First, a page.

“Water for Sustainable Growth” — What are we talking about here?

Guest blog by Galen Hecht

Report from World Water Week, Stockholm, August 28-September 2, 2016

“We need a circular economy,” a different model, one that defies the structures that our lawmakers are accustomed to. To achieve water security and sanitation, we need a model that will create self supporting systems, an economy based not on linear growth, but on natural cycles like that of water. This was the resounding message at the finale of World Water Week, spoken by Pablo Bereciartua, Argentina’s Undersecretary for Water Resources, and Torkil Jonch Clauser, of the Stockholm International Water Institute (SIWI) who hosted the event.

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Illustrating Water and Austerity – The Troikatastrophe

by Aneesa Khan

What would voting “yes” at the referendum on Sunday mean for the people of Greece? It would be a giant aye to the creditors to go ahead with bailout impositions upon the country – impositions that hit the citizens the hardest. These austerity measures (like pension cuts, privatization of public resources like water and motorways, increased taxes and reductions in government spending) are in theory supposed to reel the country out of its financial crisis. However, in reality, they decelerate the economy and cause deterioration in the standard of living of the people along with a denial of basic amenities and rights (the IMF itself recognized this).

If all this sounds confusing and vague, fear no more – we have created a mini-graphic novel to explain the situation as it applies to water privatization in Greece, Portugal, Spain, Italy and Ireland. Check out the comic after the jump.

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If I were a delegate….

by Maria Alejandra Escalante

If I were a delegate at the UN Conference on Sustainable Development, I would not be the kind of delegate I saw at the negotiations on Sustainable Consumption and Production, Water and Climate Change during Prepcom III. I would not be like them because they induce morbidity, disengagement, lethargy and utter silence. A silence that betrays the people these delegates are supposed to be representing. People who, in the miraculous chance of being here would most likely shout, claim, participate, at least collaborate (in the case this restrictive institutional venue opened wide its doors for all those at the People’s Summit). These people would be anything but silent. A prolonged silence in a negotiation that pretends to bring all nations together to talk about solutions on the world crisis is useless.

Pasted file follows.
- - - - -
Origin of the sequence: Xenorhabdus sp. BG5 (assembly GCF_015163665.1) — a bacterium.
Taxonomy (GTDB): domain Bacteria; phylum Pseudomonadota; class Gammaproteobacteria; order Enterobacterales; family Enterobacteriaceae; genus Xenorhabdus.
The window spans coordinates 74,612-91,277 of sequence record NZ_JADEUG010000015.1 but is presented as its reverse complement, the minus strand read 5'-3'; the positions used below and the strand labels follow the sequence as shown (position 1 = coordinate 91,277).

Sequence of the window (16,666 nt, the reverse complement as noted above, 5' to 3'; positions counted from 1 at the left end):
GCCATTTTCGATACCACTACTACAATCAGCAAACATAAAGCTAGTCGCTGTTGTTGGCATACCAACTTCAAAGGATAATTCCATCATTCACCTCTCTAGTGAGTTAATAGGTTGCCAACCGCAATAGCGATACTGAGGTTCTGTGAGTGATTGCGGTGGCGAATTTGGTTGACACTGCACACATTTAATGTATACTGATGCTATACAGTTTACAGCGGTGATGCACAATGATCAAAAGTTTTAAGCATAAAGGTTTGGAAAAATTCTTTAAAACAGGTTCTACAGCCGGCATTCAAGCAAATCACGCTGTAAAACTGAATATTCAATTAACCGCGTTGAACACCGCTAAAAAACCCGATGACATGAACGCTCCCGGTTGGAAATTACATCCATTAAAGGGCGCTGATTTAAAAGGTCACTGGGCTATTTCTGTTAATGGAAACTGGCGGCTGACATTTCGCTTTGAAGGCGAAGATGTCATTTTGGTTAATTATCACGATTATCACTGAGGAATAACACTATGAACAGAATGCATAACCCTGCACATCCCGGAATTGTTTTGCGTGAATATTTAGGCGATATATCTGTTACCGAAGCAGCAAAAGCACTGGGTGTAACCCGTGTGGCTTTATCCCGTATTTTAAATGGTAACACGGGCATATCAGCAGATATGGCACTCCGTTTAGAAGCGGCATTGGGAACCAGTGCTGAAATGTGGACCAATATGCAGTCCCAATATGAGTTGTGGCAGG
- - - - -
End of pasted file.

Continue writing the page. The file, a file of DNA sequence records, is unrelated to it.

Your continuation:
These silences that produce anxiety within us, the observers, pressed (literally) in the non-spacious rooms of negotiations, are eventually broken. But, guess what? They are broken generally by three, maybe, with really good luck, by four delegations. Which ones? The United States of America, the European Union representative and the G77 representative. Maybe New Zealand, in case it is convenient to delete UNFCCC from the Climate Change section. Maybe Japan, in case it is better not to include too many elements regarding water management and infrastructure in the Water section. What happens with the other fifty delegates in the room? Their silence prevails, maybe because if they exposed their thoughts the whole process would be chaotic, or maybe because they have conformed to the idea that they must unite under the G77 to get closer to getting heard by the other UN members (big flaw of the system, again).  If I were a delegate I would not let three delegates have a conversation over the world’s resources. If I were a delegate I would not dominate the negotiations, but rather encourage other nations to participate.